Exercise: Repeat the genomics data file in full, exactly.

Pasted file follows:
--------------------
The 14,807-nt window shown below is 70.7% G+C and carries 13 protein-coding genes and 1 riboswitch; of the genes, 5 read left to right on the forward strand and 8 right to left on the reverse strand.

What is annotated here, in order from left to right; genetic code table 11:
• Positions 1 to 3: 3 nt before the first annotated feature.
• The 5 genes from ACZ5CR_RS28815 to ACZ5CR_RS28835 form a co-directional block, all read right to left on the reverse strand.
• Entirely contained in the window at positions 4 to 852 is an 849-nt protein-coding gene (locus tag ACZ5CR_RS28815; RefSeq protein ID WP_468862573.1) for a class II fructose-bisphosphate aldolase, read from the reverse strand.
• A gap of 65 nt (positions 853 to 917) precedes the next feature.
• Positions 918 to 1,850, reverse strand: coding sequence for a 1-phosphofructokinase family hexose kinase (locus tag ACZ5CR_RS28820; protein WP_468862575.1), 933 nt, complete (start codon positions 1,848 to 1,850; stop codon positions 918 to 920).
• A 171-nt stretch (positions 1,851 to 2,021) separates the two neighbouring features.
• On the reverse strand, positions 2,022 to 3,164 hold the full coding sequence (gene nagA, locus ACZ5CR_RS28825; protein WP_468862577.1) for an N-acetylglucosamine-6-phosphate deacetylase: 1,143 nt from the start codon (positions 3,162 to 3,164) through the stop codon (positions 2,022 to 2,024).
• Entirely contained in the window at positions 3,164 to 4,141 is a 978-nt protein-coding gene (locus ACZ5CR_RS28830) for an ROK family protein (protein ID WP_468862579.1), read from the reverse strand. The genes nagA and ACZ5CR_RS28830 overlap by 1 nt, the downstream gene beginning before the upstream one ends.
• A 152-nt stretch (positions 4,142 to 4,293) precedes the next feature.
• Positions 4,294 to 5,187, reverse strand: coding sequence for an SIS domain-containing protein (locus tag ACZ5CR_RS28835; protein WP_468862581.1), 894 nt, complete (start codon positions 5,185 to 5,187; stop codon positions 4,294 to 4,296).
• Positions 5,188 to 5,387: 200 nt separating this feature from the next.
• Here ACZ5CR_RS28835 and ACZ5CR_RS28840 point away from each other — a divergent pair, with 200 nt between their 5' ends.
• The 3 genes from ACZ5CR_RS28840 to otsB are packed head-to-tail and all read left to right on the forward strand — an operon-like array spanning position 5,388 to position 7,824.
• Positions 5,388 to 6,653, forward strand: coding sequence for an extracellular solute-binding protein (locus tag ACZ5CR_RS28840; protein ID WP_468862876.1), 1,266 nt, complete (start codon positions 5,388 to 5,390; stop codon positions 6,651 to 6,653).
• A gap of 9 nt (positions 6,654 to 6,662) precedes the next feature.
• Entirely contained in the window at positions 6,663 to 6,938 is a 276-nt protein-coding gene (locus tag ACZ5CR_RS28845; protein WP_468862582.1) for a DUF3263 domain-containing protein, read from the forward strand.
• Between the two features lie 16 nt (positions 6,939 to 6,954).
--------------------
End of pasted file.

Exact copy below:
The 14,807-nt window shown below is 70.7% G+C and carries 13 protein-coding genes and 1 riboswitch; of the genes, 5 read left to right on the forward strand and 8 right to left on the reverse strand.

What is annotated here, in order from left to right; genetic code table 11:
• Positions 1 to 3: 3 nt before the first annotated feature.
• The 5 genes from ACZ5CR_RS28815 to ACZ5CR_RS28835 form a co-directional block, all read right to left on the reverse strand.
• Entirely contained in the window at positions 4 to 852 is an 849-nt protein-coding gene (locus tag ACZ5CR_RS28815; RefSeq protein ID WP_468862573.1) for a class II fructose-bisphosphate aldolase, read from the reverse strand.
• A gap of 65 nt (positions 853 to 917) precedes the next feature.
• Positions 918 to 1,850, reverse strand: coding sequence for a 1-phosphofructokinase family hexose kinase (locus tag ACZ5CR_RS28820; protein WP_468862575.1), 933 nt, complete (start codon positions 1,848 to 1,850; stop codon positions 918 to 920).
• A 171-nt stretch (positions 1,851 to 2,021) separates the two neighbouring features.
• On the reverse strand, positions 2,022 to 3,164 hold the full coding sequence (gene nagA, locus ACZ5CR_RS28825; protein WP_468862577.1) for an N-acetylglucosamine-6-phosphate deacetylase: 1,143 nt from the start codon (positions 3,162 to 3,164) through the stop codon (positions 2,022 to 2,024).
• Entirely contained in the window at positions 3,164 to 4,141 is a 978-nt protein-coding gene (locus ACZ5CR_RS28830) for an ROK family protein (protein ID WP_468862579.1), read from the reverse strand. The genes nagA and ACZ5CR_RS28830 overlap by 1 nt, the downstream gene beginning before the upstream one ends.
• A 152-nt stretch (positions 4,142 to 4,293) precedes the next feature.
• Positions 4,294 to 5,187, reverse strand: coding sequence for an SIS domain-containing protein (locus tag ACZ5CR_RS28835; protein WP_468862581.1), 894 nt, complete (start codon positions 5,185 to 5,187; stop codon positions 4,294 to 4,296).
• Positions 5,188 to 5,387: 200 nt separating this feature from the next.
• Here ACZ5CR_RS28835 and ACZ5CR_RS28840 point away from each other — a divergent pair, with 200 nt between their 5' ends.
• The 3 genes from ACZ5CR_RS28840 to otsB are packed head-to-tail and all read left to right on the forward strand — an operon-like array spanning position 5,388 to position 7,824.
• Positions 5,388 to 6,653, forward strand: coding sequence for an extracellular solute-binding protein (locus tag ACZ5CR_RS28840; protein ID WP_468862876.1), 1,266 nt, complete (start codon positions 5,388 to 5,390; stop codon positions 6,651 to 6,653).
• A gap of 9 nt (positions 6,654 to 6,662) precedes the next feature.
• Entirely contained in the window at positions 6,663 to 6,938 is a 276-nt protein-coding gene (locus tag ACZ5CR_RS28845; protein WP_468862582.1) for a DUF3263 domain-containing protein, read from the forward strand.
• Between the two features lie 16 nt (positions 6,939 to 6,954).